[Foundation-l] 6 reasons we're in another book-burning, period in history

Robin McCain robin at slmr.com
Sat Oct 15 16:13:22 UTC 2011

On 10/14/2011 9:17 PM, foundation-l-request at lists.wikimedia.org wrote:
> However archiving is rather different from what we are dealing with
> which is more focused on books and other mass market material rather
> than say old planning application maps and minutes of the union of
> postal workers 1937.
Exactly so. Old mass market material tends to be thrown out when it gets 
wet, dusty or is in the way, torn up to line drawers, and otherwise 
casually treated. It is just this sort of treatment that makes a very 
old mass market work valuable - as it may be the only surviving copy of 
a large production run.

In my family they've tended to regard 100 year old school textbooks as 
having high value. But what of a 100 year old newspaper? Unless it was 
of direct concern it is long gone. Newspapers come and go. If that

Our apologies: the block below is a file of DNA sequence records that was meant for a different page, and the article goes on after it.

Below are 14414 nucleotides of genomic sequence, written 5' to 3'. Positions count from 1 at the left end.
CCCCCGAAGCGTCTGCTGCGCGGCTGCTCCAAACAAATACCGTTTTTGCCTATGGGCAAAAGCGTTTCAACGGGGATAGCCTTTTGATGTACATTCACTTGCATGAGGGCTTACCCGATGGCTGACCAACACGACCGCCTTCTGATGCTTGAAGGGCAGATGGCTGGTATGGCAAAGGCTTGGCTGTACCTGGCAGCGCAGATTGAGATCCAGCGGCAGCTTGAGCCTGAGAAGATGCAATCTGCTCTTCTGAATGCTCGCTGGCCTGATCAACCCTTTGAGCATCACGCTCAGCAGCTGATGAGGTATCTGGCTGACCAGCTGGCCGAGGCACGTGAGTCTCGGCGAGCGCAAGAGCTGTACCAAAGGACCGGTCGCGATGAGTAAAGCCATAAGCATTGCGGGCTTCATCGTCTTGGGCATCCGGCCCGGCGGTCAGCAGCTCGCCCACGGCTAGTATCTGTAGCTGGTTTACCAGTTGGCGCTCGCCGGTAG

newspaper or the local library kept archival copies they will be on 
microfilm by now.

You'd think that a newspaper morgue would still have original 
photographs or negatives of events less than 50 years old - but that is 
rarely the case. Unless something at the time of creation was flagged as 
having special value it might be thrown out within the year. So (for 
example) a photo of Sargent Schriver taken in 1954 when he was a member 
of the Chicago Board of Education might have been published in a local 
newspaper - but the original negative destroyed within a year or two. 
Therefore that newspaper could not republish that same photo several 
years later when he became the first director of the Peace Corps in 
1961, much less in his obituary this year (unless they extracted it from 
the microfilm copy of the published paper).

Going forward, this sort of information will potentially have a longer 
life as digital data storage contains more and more recent history, but 
the gatekeepers and preservationists will control access to much of that 
material. A website I helped create in 1995 was captured by the IA in 
1996 (and many times since), but that first capture has already been 
destroyed due to a backup failure.

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